Writing an introduction paragraph is a lesson that all English students have to learn at one time or another. It’s a skill that you can apply in many places, not just in academic writing but also at work and in your everyday life.
And while it may seem like you’ll never need it again once you leave school, the truth is that you’ll almost certainly use it frequently throughout your life. One of the most common causes of struggle when writing an introduction paragraph is not knowing what to put first, second, or third.
DARE TO WRITE AN INTRODUCTION
I’ll show you how to write a fantastic introduction paragraph in this post. It’ll get your reader interested in what you have to say and make your essay more engaging.
I’ll also show you how to write a conclusion paragraph and its link to your introduction paragraph. Introduction paragraphs are also called attention grabbers. They earn readers’ attention and help them pay attention to your writing.
Because they’re already interested in what you have to say, this means they’ll almost certainly remember what you wrote in your introduction if you do it often enough.
And because it’s so crucial to your readers, the right way to do it is to write an intelligent introduction paragraph, unlike the hundreds of other similar bullet points at the bottom of thousands of other writing articles.
The fact that it’s a skill that needs to develop is just one of the plusses of this exercise.
Most importantly, you learn a couple of skills about writing, which saves you time on essay creation, and it shows your potential employers that you know how to write well.
So get out there and read a couple of high-quality academic articles on writing.
Read them and think like a writer – what is the tone of voice?
What kind of pace should I be writing at?
What questions should I be answering?
And then try writing a few essays for your school paper or work (if you have to).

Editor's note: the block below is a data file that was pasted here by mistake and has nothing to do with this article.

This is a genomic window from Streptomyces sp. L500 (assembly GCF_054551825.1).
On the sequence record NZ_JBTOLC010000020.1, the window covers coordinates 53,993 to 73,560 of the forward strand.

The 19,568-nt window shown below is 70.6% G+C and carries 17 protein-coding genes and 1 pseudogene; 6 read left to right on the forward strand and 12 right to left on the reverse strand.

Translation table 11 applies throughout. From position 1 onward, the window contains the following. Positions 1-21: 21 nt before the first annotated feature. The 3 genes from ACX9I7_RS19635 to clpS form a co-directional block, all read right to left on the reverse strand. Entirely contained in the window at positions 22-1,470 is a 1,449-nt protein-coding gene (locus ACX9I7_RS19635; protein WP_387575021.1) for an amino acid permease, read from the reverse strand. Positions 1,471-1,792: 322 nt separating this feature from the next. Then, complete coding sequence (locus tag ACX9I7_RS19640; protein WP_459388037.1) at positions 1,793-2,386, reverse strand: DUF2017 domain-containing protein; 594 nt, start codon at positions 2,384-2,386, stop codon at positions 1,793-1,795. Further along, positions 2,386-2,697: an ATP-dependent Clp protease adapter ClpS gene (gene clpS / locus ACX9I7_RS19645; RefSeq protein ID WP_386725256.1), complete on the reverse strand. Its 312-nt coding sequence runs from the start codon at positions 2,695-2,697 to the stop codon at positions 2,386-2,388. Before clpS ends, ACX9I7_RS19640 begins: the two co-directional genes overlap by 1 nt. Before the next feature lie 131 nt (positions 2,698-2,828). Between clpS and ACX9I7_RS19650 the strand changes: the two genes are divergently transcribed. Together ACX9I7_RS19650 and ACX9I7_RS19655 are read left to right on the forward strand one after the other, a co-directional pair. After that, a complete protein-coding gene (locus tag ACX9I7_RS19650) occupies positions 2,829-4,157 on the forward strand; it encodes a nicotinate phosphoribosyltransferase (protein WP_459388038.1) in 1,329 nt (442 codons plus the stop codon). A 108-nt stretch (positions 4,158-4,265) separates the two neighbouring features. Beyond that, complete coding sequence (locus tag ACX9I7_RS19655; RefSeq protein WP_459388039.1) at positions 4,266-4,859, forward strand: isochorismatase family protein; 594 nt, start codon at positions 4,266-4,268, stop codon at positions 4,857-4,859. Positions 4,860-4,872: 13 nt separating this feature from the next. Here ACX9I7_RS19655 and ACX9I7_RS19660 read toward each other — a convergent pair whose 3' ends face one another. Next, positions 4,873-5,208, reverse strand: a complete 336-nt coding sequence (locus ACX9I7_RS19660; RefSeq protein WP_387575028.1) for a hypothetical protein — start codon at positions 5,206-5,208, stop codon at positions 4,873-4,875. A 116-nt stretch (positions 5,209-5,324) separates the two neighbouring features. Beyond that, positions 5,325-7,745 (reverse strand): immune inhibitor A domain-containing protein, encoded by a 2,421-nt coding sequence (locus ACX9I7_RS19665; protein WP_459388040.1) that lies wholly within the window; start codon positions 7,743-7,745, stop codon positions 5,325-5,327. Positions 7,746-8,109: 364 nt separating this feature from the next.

WHAT SHOULD WRITE IN AN INTRODUCTION PARAGRAPH
The introduction paragraph should be an overview of the entire article. It should tell the reader what they’re going to learn and why they should care.
You can analogize with the introduction paragraph and the article’s title. The title is the tagline or the promise of the article, and the introduction paragraph is the product that you deliver.
WHAT SHOULD YOU INCLUDE IN YOUR INTRODUCTION
Let’s look at an example: Punctuated sentences are great for writing catchy titles. They quickly and accurately convey the gist of what they’re about. But at what point do they lose their power?
The beginning of your article is where writers are likely to put unusual, intellectual sentences that could be better saved for the end of the article or included in the sub-header. Learn More==>>
You’re writing an introduction to a webinar about how to market to b2b sales leads. Your opening sentence could be something like this: Since the fall of 2021, companies have been scrambling to figure out the “next big thing” in their industry. Learn More==>>
They’ve implemented such brilliant ideas as dynamic shopping carts, integrated social listening chatbots, in-app chat room platforms, and online video conferencing to meet customer demand.
However, what’s missing from the list of products is “your next big thing.” “Waiting for this ultimately defeats the purpose of writing an introduction paragraph in the first place.
Instead, name the article the same way you would an introduction to your friend or colleague, starting with the obvious: This webinar aims to answer the following questions: How can you maximize the conversion rate of lead gen calls?
Why is this tactic sometimes called “lead gen on steroids?”
How can you prevent the “no call back” problem?
Your following two questions could be even more important: How do these tactics differ from what your current customers are using?
And, Why are these tactics worth trying at all?
The second question is probably a bit vague, and this is where you need a good answer to give a strong argument.